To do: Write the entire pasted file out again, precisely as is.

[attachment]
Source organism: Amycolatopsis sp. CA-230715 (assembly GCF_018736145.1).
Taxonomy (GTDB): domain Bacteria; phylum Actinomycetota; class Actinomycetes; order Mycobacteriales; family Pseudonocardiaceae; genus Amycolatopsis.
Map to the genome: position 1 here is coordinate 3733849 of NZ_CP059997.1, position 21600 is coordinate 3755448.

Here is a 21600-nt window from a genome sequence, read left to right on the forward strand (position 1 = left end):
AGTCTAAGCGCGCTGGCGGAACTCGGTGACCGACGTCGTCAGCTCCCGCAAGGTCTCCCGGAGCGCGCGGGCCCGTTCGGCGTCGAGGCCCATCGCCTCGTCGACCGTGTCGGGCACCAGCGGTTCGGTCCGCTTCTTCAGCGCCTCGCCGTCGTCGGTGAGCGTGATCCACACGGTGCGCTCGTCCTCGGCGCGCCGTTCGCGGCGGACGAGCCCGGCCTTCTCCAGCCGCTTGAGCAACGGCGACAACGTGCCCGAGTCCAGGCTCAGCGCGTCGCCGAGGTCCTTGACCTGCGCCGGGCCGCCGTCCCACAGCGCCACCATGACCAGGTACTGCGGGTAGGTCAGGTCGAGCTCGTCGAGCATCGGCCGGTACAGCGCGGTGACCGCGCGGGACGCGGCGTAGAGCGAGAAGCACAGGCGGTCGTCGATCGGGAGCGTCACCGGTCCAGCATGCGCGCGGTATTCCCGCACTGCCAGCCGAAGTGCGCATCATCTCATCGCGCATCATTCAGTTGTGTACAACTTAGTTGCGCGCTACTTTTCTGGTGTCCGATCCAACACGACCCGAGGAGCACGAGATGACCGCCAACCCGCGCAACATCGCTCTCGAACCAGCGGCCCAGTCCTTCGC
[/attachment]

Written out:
Source organism: Amycolatopsis sp. CA-230715 (assembly GCF_018736145.1).
Taxonomy (GTDB): domain Bacteria; phylum Actinomycetota; class Actinomycetes; order Mycobacteriales; family Pseudonocardiaceae; genus Amycolatopsis.
Map to the genome: position 1 here is coordinate 3733849 of NZ_CP059997.1, position 21600 is coordinate 3755448.

Here is a 21600-nt window from a genome sequence, read left to right on the forward strand (position 1 = left end):
AGTCTAAGCGCGCTGGCGGAACTCGGTGACCGACGTCGTCAGCTCCCGCAAGGTCTCCCGGAGCGCGCGGGCCCGTTCGGCGTCGAGGCCCATCGCCTCGTCGACCGTGTCGGGCACCAGCGGTTCGGTCCGCTTCTTCAGCGCCTCGCCGTCGTCGGTGAGCGTGATCCACACGGTGCGCTCGTCCTCGGCGCGCCGTTCGCGGCGGACGAGCCCGGCCTTCTCCAGCCGCTTGAGCAACGGCGACAACGTGCCCGAGTCCAGGCTCAGCGCGTCGCCGAGGTCCTTGACCTGCGCCGGGCCGCCGTCCCACAGCGCCACCATGACCAGGTACTGCGGGTAGGTCAGGTCGAGCTCGTCGAGCATCGGCCGGTACAGCGCGGTGACCGCGCGGGACGCGGCGTAGAGCGAGAAGCACAGGCGGTCGTCGATCGGGAGCGTCACCGGTCCAGCATGCGCGCGGTATTCCCGCACTGCCAGCCGAAGTGCGCATCATCTCATCGCGCATCATTCAGTTGTGTACAACTTAGTTGCGCGCTACTTTTCTGGTGTCCGATCCAACACGACCCGAGGAGCACGAGATGACCGCCAACCCGCGCAACATCGCTCTCGAACCAGCGGCCCAGTCCTTCGC